Programming the Same Function to One Button

So, we made a miniature flywheel bot capable of shooting ping pong balls and are programming the driver control. However, we want to have a button to both start and stop the flywheel. Is there anyway in RMS C++ that we can tap the L1 bumper to start the flywheel and then tap it again to stop it?

Yes. What you are trying to do is called edge detection. You want something to happen when the button changes from not being pressed to being pressed. When that happens, you want to toggle whether or not the flywheel should run.

This gives you two states that you care about:

  1. The state of the button the last time you checked it
  2. The current state of the flywheel

For this, you can create two boolean variables (outside your control loop) to represent these states:

bool button_pressed_last = false;
bool flywheel_running = false;
while (true) { // start of driver control loop

Next, you construct an if block inside the loop to handle checking the button and changing the flywheel state.

  • If button_pressed_last is false and the button is currently being pressed, flywheel_running should become !flywheel_running (read: not flywheel_running) and button_pressed_last should become true.
  • Otherwise, if button_pressed_last is true, set button_pressed_last to the current state of the button.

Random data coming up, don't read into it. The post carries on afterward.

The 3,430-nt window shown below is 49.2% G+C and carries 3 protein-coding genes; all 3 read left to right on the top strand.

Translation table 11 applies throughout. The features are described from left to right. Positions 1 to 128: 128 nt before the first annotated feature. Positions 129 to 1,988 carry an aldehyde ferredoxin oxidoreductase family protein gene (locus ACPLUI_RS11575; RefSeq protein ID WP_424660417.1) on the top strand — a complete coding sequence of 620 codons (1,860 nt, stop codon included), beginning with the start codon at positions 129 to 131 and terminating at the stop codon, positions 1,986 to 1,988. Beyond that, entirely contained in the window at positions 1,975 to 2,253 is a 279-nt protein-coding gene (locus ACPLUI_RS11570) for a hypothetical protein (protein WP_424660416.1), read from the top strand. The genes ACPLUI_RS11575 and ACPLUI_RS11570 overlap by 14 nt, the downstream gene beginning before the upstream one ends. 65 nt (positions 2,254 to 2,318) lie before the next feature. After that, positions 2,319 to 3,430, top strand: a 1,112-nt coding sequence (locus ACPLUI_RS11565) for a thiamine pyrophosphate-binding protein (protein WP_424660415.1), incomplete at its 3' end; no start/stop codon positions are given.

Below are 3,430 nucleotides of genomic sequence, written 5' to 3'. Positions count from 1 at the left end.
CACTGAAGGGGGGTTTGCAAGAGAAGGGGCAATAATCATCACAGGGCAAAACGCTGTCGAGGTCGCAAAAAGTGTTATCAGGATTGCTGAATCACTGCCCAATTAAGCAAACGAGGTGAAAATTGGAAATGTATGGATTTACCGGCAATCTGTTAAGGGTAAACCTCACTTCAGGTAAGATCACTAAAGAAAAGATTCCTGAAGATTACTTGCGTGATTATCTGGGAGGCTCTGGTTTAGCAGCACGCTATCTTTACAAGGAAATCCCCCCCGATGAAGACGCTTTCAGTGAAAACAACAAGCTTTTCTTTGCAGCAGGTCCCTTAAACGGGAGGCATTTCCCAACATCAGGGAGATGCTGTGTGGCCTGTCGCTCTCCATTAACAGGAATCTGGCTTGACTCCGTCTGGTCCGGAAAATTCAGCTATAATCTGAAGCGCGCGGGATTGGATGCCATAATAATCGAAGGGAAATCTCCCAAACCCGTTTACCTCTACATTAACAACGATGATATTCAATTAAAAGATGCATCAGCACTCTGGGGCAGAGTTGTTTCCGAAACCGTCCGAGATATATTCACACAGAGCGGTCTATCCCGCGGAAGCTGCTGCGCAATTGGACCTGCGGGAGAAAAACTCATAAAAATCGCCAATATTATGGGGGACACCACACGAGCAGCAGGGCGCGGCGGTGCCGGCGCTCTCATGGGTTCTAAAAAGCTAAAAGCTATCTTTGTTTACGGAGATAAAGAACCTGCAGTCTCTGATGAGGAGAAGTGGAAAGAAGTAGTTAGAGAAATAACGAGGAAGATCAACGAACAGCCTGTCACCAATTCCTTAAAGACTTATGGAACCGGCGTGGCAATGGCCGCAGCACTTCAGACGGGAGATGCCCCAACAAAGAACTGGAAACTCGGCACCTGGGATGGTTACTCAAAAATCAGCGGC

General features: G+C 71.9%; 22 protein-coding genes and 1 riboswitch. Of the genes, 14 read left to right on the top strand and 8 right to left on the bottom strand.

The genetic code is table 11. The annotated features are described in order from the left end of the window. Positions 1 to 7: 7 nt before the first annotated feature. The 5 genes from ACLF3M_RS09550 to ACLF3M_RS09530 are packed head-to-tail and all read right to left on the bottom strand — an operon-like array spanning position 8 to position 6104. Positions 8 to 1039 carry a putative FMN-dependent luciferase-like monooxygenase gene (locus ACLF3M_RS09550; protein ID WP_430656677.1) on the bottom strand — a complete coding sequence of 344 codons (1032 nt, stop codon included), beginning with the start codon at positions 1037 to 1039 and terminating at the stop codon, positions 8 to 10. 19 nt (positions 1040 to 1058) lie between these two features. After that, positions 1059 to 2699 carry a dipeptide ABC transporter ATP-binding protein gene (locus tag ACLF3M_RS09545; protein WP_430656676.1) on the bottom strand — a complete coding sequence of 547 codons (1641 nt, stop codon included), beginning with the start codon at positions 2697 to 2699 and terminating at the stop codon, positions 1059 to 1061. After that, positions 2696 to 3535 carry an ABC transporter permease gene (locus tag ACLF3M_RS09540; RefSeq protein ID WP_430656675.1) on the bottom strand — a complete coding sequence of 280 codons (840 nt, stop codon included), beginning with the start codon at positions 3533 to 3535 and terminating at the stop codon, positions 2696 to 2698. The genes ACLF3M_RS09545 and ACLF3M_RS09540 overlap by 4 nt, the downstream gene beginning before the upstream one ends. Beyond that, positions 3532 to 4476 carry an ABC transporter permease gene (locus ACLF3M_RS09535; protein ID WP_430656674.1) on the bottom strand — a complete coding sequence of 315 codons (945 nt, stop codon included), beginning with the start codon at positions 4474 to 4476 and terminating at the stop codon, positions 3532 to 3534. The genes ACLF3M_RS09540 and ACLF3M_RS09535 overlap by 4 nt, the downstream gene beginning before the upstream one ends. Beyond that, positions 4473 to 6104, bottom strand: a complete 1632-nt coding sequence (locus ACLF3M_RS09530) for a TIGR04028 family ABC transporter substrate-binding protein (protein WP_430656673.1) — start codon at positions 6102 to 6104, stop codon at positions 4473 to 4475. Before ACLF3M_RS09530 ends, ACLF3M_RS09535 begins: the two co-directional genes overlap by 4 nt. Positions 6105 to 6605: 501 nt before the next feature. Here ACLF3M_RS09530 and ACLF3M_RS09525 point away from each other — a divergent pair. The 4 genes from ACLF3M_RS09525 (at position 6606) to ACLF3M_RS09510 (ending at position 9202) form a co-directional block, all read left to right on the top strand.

All that’s left after controlling the state of flywheel_running is to control the motor based by checking the flywheel_running state (i.e. if (flywheel_running) {/*etc.*/} else {/*etc.*/).


John Tyler’s code looks great, but as I am always a fan of variables (and the shortest possible code :), couldn’t you just set a global variable to 1 or 0 for each button press?

Then the code for EVERY button press can be as simple as an infinite loop:

If variable is 0, set to 1
If variable is 1, set to 0
wait. 01 seconds (for debouncing)

Meanwhile, motors can use a separate infinite loop:

If variable is 0, stop
If variable is 1, run

Best of luck!


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What happens if the user doesn’t release the button quickly or holds it down? Then it flips back and forth every .01 seconds. You need an extra variable to monitor the state of the button and only change the first variable one time until the button is released.

BTW, If you like efficient code then you could skip the if statements and use:

variable = !variable;
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Hmmm… Or you could use a button “change.” Either way, short code is easier to write. And to debug!

(Btw, wait time was a random number. Can be set to anything, but you point is still valid.)

Thanks for the post,


@Codec gave very good sample code and explanation here.

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